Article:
In taxonomy, humans are a part of the Hominidae family of the great apes that include chimpanzees, gorillas, and orangutans. There is also the family of the lesser apes — Hylobatidae — that includes various species of gibbons, and all of them together are hominoids or apes.

It stands to reason that there was an ancestor common to all apes before different families and species evolved and branched out. And a new study posits that the last common ancestor was actually rather small, weighing about 12 pounds and the size of a gibbon.

At some point in the Miocene epoch, between about 23 million and 5 million years ago, the various hominoid species emerged in all their diversity. But given the scarce fossil record, paleontologists and other researchers have not been able to determine what the last common human-ape ancestor looked like or even where it originated.

“Body size directly affects how an animal relates to its environment, and no trait has a wider range of biological implications. However, little is known about the size of the last common ancestor of humans and all living apes. This omission is startling because numerous paleobiological hypotheses depend on body size estimates at and prior to the root of our lineage,” Mark Grabowski, a visiting assistant professor at the Eberhard Karls University of Tübingen, Germany, and lead author of the study, said in a statement Thursday.

To try to get around that problem, Grabowski and the study’s co-author, William Jungers from Stony Brook University, New York, focused on the change in body mass within the branch of primate evolution. For that, they “compared body size data from modern primates, including humans, to recently published estimates for fossil hominins and a wide sample of fossil primates including Miocene apes from Africa, Europe, and Asia,” according to the statement.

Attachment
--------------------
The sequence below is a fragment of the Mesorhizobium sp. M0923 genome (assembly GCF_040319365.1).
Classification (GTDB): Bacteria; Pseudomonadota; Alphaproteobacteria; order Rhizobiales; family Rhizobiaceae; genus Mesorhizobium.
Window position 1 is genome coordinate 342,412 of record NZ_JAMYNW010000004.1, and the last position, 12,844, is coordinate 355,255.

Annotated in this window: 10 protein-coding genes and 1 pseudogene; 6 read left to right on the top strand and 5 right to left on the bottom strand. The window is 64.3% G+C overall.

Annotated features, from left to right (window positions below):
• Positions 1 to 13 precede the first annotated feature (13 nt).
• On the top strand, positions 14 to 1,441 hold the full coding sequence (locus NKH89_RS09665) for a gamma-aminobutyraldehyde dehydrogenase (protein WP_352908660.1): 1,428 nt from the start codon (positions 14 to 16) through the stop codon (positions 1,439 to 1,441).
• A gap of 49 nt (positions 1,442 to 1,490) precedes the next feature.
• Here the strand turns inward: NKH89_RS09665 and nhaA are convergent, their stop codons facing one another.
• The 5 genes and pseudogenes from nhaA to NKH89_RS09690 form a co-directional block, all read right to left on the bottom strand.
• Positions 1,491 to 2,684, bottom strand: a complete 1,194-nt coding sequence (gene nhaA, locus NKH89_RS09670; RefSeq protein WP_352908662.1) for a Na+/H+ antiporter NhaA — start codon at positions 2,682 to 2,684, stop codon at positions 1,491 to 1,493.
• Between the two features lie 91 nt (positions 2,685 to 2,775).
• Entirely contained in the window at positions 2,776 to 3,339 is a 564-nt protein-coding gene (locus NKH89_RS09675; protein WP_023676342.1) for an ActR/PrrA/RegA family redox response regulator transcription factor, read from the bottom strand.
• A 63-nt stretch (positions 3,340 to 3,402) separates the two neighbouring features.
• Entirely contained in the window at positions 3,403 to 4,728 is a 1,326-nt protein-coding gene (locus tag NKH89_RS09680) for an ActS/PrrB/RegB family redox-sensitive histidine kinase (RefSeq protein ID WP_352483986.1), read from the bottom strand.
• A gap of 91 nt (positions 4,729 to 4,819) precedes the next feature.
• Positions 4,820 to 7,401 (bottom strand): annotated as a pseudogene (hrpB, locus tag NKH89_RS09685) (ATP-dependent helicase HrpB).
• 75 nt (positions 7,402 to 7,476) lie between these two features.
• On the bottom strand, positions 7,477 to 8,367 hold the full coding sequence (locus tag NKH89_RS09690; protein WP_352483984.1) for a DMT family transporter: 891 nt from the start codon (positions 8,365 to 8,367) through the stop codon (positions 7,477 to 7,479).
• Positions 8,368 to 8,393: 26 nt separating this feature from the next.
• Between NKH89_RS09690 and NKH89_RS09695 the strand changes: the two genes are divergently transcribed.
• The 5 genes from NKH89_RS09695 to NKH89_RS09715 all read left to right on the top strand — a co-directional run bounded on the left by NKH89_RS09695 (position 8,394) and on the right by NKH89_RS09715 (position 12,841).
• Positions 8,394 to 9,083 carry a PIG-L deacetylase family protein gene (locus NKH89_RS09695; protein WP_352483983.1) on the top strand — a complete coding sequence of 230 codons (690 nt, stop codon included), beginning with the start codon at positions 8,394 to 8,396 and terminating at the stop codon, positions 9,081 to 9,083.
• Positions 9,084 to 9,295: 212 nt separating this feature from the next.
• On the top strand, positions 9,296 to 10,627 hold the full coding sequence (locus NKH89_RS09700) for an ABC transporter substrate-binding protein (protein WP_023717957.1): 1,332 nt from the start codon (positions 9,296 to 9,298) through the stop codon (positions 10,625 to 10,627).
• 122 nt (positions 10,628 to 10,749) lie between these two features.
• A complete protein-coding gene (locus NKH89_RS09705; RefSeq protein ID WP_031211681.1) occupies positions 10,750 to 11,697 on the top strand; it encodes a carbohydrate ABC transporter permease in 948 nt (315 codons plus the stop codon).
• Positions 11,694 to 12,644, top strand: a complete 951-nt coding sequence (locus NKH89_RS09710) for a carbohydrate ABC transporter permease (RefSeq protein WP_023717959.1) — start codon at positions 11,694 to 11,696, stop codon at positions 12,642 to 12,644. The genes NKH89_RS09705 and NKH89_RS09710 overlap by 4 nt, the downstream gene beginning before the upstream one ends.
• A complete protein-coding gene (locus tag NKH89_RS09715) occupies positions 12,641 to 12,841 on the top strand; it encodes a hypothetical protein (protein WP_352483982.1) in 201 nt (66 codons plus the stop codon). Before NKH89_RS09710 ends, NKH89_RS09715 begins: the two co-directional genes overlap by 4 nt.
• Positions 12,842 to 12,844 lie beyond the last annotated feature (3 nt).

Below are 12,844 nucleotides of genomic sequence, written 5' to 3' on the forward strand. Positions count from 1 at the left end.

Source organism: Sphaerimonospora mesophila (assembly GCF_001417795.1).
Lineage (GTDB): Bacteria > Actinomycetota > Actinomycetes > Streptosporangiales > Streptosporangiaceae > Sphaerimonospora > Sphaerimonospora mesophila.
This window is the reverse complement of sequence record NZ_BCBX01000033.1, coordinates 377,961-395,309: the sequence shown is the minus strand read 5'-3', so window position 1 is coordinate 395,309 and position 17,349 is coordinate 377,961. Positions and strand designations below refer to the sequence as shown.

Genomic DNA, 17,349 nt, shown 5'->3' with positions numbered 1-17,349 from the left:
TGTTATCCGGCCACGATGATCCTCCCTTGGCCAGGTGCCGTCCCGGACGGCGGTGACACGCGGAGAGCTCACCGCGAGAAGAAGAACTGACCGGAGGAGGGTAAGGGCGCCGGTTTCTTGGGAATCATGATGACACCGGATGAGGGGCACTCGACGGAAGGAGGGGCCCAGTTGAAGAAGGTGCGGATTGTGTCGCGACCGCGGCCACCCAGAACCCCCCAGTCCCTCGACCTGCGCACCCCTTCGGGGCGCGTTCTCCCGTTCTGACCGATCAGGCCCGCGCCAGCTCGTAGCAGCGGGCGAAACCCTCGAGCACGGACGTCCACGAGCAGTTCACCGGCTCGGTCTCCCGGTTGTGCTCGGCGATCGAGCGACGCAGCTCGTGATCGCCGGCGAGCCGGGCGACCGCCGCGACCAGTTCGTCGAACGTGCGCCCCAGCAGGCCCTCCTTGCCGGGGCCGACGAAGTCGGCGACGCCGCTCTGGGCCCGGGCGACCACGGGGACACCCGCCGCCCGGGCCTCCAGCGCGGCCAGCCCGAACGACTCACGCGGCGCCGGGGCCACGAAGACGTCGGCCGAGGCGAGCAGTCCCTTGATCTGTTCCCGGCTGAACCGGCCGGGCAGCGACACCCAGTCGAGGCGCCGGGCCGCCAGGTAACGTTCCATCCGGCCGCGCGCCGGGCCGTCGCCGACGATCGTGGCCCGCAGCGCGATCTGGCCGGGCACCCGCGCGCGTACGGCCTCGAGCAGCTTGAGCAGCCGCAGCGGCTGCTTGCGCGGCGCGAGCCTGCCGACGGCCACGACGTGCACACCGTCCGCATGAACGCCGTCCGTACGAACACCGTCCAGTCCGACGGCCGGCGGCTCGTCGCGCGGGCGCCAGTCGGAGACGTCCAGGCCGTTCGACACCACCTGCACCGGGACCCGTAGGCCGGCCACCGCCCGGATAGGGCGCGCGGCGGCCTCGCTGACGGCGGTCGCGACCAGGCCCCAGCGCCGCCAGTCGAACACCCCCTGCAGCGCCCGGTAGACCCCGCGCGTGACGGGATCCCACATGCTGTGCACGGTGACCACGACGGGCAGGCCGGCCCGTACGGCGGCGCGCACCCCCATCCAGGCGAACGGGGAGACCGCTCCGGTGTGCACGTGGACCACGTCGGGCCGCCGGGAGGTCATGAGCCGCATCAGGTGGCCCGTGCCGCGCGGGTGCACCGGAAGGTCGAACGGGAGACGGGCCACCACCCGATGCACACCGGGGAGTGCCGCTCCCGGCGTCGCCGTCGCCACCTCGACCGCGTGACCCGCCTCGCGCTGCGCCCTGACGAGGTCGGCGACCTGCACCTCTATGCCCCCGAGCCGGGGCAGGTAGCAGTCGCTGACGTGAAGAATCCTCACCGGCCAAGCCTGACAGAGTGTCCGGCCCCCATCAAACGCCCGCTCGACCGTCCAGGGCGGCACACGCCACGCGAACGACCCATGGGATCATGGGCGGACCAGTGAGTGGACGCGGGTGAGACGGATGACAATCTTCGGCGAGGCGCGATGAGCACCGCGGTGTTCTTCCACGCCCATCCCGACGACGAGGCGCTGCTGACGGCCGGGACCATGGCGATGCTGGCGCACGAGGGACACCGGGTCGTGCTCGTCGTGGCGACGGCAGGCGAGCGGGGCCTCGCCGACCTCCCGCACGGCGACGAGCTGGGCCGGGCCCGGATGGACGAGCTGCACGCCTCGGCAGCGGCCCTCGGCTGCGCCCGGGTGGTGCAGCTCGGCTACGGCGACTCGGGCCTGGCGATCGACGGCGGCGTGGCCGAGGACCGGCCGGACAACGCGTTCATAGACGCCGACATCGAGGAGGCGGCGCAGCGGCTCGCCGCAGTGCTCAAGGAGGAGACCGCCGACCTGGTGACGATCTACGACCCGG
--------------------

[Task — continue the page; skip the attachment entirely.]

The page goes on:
Lar Gibbons A pair of Lar Gibbons at Salzburg zoo, Austria, May 25, 2006. Photo: Matthias Kabel/Wikimedia Commons

As opposed to earlier suggestions of the last common ancestor being similar to modern chimpanzees in both size and appearance, the researchers determined it was instead small like a gibbon.

Their findings also suggest that this ancestor already had some ability for “supersensory locomotion” — a term for overhand hanging and swinging on trees — before becoming too large to walk easily on branches. According to the researchers’ hypothesis, both the supersensory locomotion and larger body sizes were adaptations that evolved separately, but with the common purpose of warding off the threat from a growing number of monkey species.

Another somewhat surprising finding of the research that goes against conventional wisdom is that various human species didn’t always evolve from smaller to larger. Early human relatives called australopiths were smaller on average than their predecessors, and early humans continued to remain small till the arrival of Homo erectus, the study found.

“There appears to be a decrease in overall body size within our lineage, rather than size simply staying the same or getting bigger with time, which goes against how we generally think about evolution, Gabrowski said.

Grabowski carried out the work for the study while he was a postdoctoral fellow at the American Museum of Natural History’s Division of Anthropology. The open-access paper appeared online in the journal Nature Communications.